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Author: Ben Shepherd
Sunday, January 1, 1995
"It's really been like a two year project, but the last few tracks on it are only a couple of months old," says Frontside member Chris Arkley-Smith. 'It' is the debut long player from the Melbourne protagonists, who have caused quite a stir with their first two singles, Dammerung and LBP, and 'they' are Frontside, whose new album is ready to take the world by storm. And in this case the world is an appropriate term, the album has been licensed to TVT records, and will be sitting atop record store shelves in Canada, Mexico, and most importantly America. Europe is a mere formality.

Yet don't expect the frantic breakbeat action of recent single LBP to be an accurate reflection of the rest of the album, nor the ethereal and hypnotic Mind Distortion. It travels along like a ship, sailing calm waters one minute, only to be shaking and restless the next, floating aimlessly atop a current of acidic 303 mayhem. The consistency lies in the fact that there is no consistency. Their agenda is that they have no agenda. In a strange way this is quite comforting, and the album takes shape more or less like a live set. Or does it- "Our live set is more techno than the album. The album is quite diverse whereas our live set is usually quite a bit harder." With that said a listen to the album shows quite a distinct approach to production. You can tell production techniques and more importantly, boundaries, are being pushed in the studio. They don't even use a real 303, but still manage to come up with that bubble and squeak sound that is so pleasing to the ear. "On the album there is not actually a real 303. Some of the really hard 303 in LBP and Mind Distortion is done on a synth known as the Prophecy."

This innovation appealed to the national youth broadcaster, Triple J, who added the pairs triumphant and majestic debut Dammerung to high rotation, which ensured a healthy buzz in anticipation of the album. Even a certain bread manufacturer used Frontside in an advertisement directed purely at the teen market. They were a toothy, pimply, young chaps favourite band. Such publicity must have placed enormous pressure on the group to perform- "Basically a lot of the album was written before Sasha got onto Dammerung and JJJ got onto it. We really like the album and its basically how we want it and we did actually chuck songs off because we had too many. But we didn't really feel any pressure, as in 'this has gotta be good' because we were already pleased with it." Funnily enough, the majority of the album was recorded before a record deal appeared. Financial constraints must have played a problem, Arkley Smith explains "The setup has changed over the last couple of years because we have got some money, basically(on the album) we pushed everything we had until we couldn't push it any further and then we bought something new. The equipment we've got, we really pushed to its limits."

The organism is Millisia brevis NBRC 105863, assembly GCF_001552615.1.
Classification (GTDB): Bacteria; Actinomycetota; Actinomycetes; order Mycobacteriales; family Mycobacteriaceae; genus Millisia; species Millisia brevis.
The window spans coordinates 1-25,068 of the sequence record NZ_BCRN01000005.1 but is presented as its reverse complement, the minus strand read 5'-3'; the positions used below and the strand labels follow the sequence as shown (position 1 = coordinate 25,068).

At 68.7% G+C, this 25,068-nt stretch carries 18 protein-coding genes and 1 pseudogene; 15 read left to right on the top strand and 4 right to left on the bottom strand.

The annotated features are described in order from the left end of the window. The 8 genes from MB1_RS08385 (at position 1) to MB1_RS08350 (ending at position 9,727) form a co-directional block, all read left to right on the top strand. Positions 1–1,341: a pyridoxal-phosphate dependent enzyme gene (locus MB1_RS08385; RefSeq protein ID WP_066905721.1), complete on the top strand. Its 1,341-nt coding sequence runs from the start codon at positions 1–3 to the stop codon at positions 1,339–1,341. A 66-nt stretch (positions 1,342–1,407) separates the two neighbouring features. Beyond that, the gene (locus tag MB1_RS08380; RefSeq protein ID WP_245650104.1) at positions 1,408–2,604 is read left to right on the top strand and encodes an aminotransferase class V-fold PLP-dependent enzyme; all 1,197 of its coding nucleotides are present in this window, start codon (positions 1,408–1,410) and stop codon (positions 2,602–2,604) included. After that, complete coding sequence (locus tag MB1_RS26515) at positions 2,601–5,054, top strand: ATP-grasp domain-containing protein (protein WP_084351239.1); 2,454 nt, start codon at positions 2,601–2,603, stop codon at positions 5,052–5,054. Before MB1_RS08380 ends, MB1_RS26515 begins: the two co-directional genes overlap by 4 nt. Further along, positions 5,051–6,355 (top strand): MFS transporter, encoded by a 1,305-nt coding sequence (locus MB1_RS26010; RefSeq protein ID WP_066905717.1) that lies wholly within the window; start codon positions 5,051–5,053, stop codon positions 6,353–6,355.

Both members of Frontside, Arkley-Smith and Scott Simon emerged out of the mid 80's ska and hardcore scene. This guitar based background has managed to help them in the studio. "Scott is a guitarist, with Dammerung he actually wrote the melody on guitar some time ago with no electronic stuff around. Scott started off as a guitarist and there's always guitars lying around the studio and sometimes it is easier to work out melodies on guitar rather than keyboard." I can't imagine Scott belting out a nasty 303 solo on his guitar, and neither can Chris when asked this question. "No," he replies quickly, "not really, the 303 stuff is very mechanical and its quite easy to sequence those lines. Any complex kind of melody Scott likes to fiddle about on guitar, that's his thing."

After discovering the dance scene, Scott and Chris gradually moved away from eachother. Chris concentrated on producing in the earlier part of the 90's, whilst Scott moved to Frankfurt and began Djing under the alias of Scott 23 in various underground clubs around Germany. The pair were linked